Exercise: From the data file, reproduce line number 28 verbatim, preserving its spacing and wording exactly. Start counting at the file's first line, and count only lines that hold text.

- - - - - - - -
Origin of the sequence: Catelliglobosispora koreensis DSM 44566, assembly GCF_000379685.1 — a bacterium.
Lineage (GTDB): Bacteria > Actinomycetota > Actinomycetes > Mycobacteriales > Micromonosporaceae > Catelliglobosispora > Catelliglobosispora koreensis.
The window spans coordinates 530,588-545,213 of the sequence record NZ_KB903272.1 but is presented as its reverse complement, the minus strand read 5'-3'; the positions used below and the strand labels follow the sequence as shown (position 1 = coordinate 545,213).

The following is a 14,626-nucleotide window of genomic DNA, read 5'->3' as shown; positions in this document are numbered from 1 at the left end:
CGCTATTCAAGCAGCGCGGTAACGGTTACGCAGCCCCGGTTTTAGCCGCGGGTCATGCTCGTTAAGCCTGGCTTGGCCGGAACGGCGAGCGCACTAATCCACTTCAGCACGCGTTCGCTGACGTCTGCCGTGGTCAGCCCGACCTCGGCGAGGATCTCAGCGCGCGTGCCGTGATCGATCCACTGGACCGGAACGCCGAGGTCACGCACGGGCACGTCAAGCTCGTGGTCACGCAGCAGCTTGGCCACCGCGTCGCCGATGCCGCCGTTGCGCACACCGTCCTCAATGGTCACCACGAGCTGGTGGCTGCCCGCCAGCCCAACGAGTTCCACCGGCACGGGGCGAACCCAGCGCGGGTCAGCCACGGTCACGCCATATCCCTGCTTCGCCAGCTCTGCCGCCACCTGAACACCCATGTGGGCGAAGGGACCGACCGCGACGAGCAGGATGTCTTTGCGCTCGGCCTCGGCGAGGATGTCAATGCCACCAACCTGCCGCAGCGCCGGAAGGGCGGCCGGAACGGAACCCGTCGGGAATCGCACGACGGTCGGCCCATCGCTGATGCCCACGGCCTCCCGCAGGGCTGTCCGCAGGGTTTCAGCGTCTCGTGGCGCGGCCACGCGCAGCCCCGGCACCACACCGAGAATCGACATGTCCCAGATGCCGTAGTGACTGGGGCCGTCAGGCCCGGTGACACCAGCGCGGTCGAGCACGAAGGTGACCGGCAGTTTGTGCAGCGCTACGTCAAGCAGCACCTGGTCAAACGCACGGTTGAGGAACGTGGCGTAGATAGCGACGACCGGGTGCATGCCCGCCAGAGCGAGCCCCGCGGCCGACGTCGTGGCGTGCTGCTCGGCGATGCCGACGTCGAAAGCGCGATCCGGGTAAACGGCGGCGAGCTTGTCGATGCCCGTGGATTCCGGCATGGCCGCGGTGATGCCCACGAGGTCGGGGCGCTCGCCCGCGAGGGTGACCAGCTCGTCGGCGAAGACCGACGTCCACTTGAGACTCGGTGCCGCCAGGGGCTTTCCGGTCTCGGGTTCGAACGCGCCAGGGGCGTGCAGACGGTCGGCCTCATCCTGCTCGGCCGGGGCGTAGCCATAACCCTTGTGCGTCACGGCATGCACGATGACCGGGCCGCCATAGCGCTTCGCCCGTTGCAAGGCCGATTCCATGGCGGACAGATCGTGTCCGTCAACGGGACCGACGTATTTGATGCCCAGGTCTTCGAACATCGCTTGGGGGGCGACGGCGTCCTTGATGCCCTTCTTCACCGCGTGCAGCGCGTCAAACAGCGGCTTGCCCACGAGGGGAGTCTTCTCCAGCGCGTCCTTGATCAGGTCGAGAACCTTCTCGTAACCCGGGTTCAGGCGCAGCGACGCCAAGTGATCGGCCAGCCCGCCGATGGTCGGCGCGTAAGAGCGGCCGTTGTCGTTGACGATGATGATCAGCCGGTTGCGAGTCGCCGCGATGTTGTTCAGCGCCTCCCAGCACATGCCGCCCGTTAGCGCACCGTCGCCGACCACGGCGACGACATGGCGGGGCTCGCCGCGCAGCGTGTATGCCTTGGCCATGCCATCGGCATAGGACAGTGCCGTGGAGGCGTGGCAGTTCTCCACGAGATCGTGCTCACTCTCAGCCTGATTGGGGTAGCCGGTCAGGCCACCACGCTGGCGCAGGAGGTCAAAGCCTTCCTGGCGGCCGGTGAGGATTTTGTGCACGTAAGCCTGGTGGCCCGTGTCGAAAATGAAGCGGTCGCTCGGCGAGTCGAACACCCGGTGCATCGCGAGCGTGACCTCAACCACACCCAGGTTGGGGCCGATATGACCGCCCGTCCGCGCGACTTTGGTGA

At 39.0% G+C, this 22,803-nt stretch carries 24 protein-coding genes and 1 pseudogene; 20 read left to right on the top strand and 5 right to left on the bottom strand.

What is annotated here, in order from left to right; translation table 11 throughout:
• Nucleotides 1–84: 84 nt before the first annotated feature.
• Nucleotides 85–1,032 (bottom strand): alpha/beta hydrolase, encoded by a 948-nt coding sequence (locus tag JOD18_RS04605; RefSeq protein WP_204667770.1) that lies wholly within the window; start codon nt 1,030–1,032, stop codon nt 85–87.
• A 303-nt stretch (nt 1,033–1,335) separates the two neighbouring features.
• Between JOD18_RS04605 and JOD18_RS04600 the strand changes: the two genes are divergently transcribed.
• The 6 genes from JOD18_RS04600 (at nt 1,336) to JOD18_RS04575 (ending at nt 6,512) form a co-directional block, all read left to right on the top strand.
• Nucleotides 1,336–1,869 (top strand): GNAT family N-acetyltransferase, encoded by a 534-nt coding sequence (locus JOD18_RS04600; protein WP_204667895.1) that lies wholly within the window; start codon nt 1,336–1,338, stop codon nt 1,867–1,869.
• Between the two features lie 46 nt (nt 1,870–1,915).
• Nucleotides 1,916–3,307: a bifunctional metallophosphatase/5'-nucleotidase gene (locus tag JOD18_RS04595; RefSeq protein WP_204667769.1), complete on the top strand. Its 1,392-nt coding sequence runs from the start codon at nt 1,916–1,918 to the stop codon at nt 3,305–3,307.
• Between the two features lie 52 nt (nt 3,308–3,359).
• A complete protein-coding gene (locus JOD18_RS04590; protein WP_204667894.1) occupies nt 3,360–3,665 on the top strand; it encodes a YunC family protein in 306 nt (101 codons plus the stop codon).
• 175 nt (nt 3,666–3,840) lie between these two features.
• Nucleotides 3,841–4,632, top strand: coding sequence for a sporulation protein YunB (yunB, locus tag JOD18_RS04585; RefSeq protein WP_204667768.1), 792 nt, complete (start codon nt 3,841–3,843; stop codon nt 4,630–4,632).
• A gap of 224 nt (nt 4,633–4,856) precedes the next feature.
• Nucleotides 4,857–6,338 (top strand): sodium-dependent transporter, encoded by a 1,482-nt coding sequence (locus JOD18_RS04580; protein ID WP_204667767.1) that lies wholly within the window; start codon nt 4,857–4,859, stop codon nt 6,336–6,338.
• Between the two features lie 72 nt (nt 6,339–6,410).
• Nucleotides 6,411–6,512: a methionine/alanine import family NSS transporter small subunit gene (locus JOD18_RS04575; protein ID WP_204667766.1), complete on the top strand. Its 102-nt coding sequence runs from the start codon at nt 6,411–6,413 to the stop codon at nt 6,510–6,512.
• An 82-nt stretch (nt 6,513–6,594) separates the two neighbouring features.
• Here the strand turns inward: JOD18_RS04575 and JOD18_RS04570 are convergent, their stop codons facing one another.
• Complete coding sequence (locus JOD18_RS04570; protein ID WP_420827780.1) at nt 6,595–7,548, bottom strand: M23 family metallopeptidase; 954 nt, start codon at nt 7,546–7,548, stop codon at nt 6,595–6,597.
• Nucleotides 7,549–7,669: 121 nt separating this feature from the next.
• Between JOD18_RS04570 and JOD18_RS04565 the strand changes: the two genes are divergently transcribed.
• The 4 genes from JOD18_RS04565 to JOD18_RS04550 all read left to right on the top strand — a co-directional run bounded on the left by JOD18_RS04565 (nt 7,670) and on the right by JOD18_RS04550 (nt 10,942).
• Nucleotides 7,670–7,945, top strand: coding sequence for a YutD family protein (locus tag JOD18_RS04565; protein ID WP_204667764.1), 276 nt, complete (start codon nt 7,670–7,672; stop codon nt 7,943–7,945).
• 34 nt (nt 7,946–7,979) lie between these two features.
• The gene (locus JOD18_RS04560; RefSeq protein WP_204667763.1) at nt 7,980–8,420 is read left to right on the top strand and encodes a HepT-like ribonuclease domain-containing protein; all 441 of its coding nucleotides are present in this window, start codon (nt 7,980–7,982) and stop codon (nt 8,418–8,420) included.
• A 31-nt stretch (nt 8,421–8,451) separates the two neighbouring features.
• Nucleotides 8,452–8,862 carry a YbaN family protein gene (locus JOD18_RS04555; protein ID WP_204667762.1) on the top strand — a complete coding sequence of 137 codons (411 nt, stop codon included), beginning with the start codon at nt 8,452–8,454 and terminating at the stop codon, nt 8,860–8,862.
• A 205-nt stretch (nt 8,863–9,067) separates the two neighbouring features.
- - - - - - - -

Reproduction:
• Between JOD18_RS04570 and JOD18_RS04565 the strand changes: the two genes are divergently transcribed.